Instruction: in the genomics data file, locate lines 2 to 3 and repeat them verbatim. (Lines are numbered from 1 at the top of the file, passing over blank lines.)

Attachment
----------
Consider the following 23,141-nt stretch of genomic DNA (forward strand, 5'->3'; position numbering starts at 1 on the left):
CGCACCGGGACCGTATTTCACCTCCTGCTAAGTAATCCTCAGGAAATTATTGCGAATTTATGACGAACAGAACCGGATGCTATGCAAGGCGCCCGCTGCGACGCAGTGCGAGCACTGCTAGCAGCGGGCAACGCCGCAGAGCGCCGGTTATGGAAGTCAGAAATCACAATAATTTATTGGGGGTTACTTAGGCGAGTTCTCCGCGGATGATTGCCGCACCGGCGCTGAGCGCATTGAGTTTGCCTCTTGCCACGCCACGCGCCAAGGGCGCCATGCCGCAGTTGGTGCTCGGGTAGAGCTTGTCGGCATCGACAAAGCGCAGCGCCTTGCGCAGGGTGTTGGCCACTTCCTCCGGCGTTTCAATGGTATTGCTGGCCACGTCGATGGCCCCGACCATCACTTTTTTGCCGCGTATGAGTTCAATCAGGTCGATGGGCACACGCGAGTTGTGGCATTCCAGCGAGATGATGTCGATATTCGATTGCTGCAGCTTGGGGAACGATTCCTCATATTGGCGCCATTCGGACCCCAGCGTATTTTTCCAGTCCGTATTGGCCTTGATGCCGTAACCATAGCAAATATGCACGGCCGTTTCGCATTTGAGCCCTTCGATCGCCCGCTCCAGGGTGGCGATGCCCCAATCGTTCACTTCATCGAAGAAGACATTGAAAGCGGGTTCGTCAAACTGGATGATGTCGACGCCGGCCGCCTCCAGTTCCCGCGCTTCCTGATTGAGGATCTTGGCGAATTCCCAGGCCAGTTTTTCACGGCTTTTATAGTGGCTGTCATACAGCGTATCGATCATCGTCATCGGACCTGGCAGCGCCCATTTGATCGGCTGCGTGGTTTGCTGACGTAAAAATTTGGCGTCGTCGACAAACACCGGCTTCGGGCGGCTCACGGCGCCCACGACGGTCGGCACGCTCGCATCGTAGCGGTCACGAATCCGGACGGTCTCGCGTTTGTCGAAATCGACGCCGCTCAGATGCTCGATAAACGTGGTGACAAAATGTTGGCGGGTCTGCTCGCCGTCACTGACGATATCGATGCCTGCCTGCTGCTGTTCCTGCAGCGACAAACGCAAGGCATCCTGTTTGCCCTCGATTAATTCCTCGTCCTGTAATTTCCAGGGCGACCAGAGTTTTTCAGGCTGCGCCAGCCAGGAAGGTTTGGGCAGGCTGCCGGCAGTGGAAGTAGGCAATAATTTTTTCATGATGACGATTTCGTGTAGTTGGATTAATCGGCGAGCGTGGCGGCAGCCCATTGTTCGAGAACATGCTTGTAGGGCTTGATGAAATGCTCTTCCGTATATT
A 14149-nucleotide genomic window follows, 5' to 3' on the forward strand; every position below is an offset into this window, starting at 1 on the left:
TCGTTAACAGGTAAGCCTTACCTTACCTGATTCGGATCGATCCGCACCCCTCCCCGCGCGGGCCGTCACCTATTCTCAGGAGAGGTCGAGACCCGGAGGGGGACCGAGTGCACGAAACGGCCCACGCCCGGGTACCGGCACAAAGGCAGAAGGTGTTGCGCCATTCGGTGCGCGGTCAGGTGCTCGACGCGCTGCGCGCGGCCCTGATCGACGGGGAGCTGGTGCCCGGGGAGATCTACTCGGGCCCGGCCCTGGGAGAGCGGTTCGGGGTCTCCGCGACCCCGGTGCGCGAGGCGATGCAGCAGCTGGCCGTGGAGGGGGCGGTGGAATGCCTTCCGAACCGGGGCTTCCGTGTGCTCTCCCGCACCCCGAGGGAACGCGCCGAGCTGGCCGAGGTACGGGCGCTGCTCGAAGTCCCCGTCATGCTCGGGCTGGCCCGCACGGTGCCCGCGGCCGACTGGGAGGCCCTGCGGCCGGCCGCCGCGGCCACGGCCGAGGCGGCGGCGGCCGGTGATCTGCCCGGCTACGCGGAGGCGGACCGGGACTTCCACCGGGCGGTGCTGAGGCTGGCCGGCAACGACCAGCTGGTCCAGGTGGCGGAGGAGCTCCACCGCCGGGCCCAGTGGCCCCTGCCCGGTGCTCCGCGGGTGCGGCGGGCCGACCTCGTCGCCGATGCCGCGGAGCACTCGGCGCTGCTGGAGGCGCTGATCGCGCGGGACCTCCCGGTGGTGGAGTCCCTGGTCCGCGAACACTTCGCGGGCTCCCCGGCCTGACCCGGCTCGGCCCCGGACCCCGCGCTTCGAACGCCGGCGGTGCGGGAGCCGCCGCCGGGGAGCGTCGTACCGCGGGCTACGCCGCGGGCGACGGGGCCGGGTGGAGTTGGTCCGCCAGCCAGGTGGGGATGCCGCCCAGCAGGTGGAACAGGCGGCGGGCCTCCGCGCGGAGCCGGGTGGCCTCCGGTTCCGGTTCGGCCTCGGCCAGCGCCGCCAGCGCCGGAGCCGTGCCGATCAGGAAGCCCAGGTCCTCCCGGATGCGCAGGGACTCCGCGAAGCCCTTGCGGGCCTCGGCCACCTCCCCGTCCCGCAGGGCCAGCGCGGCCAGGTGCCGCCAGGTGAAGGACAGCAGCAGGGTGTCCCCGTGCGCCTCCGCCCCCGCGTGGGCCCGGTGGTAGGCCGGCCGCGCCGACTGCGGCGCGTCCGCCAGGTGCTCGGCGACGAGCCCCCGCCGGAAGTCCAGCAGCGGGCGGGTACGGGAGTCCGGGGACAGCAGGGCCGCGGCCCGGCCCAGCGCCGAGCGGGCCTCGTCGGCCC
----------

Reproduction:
CGCACCGGGACCGTATTTCACCTCCTGCTAAGTAATCCTCAGGAAATTATTGCGAATTTATGACGAACAGAACCGGATGCTATGCAAGGCGCCCGCTGCGACGCAGTGCGAGCACTGCTAGCAGCGGGCAACGCCGCAGAGCGCCGGTTATGGAAGTCAGAAATCACAATAATTTATTGGGGGTTACTTAGGCGAGTTCTCCGCGGATGATTGCCGCACCGGCGCTGAGCGCATTGAGTTTGCCTCTTGCCACGCCACGCGCCAAGGGCGCCATGCCGCAGTTGGTGCTCGGGTAGAGCTTGTCGGCATCGACAAAGCGCAGCGCCTTGCGCAGGGTGTTGGCCACTTCCTCCGGCGTTTCAATGGTATTGCTGGCCACGTCGATGGCCCCGACCATCACTTTTTTGCCGCGTATGAGTTCAATCAGGTCGATGGGCACACGCGAGTTGTGGCATTCCAGCGAGATGATGTCGATATTCGATTGCTGCAGCTTGGGGAACGATTCCTCATATTGGCGCCATTCGGACCCCAGCGTATTTTTCCAGTCCGTATTGGCCTTGATGCCGTAACCATAGCAAATATGCACGGCCGTTTCGCATTTGAGCCCTTCGATCGCCCGCTCCAGGGTGGCGATGCCCCAATCGTTCACTTCATCGAAGAAGACATTGAAAGCGGGTTCGTCAAACTGGATGATGTCGACGCCGGCCGCCTCCAGTTCCCGCGCTTCCTGATTGAGGATCTTGGCGAATTCCCAGGCCAGTTTTTCACGGCTTTTATAGTGGCTGTCATACAGCGTATCGATCATCGTCATCGGACCTGGCAGCGCCCATTTGATCGGCTGCGTGGTTTGCTGACGTAAAAATTTGGCGTCGTCGACAAACACCGGCTTCGGGCGGCTCACGGCGCCCACGACGGTCGGCACGCTCGCATCGTAGCGGTCACGAATCCGGACGGTCTCGCGTTTGTCGAAATCGACGCCGCTCAGATGCTCGATAAACGTGGTGACAAAATGTTGGCGGGTCTGCTCGCCGTCACTGACGATATCGATGCCTGCCTGCTGCTGTTCCTGCAGCGACAAACGCAAGGCATCCTGTTTGCCCTCGATTAATTCCTCGTCCTGTAATTTCCAGGGCGACCAGAGTTTTTCAGGCTGCGCCAGCCAGGAAGGTTTGGGCAGGCTGCCGGCAGTGGAAGTAGGCAATAATTTTTTCATGATGACGATTTCGTGTAGTTGGATTAATCGGCGAGCGTGGCGGCAGCCCATTGTTCGAGAACATGCTTGTAGGGCTTGATGAAATGCTCTTCCGTATATT
A 14149-nucleotide genomic window follows, 5' to 3' on the forward strand; every position below is an offset into this window, starting at 1 on the left: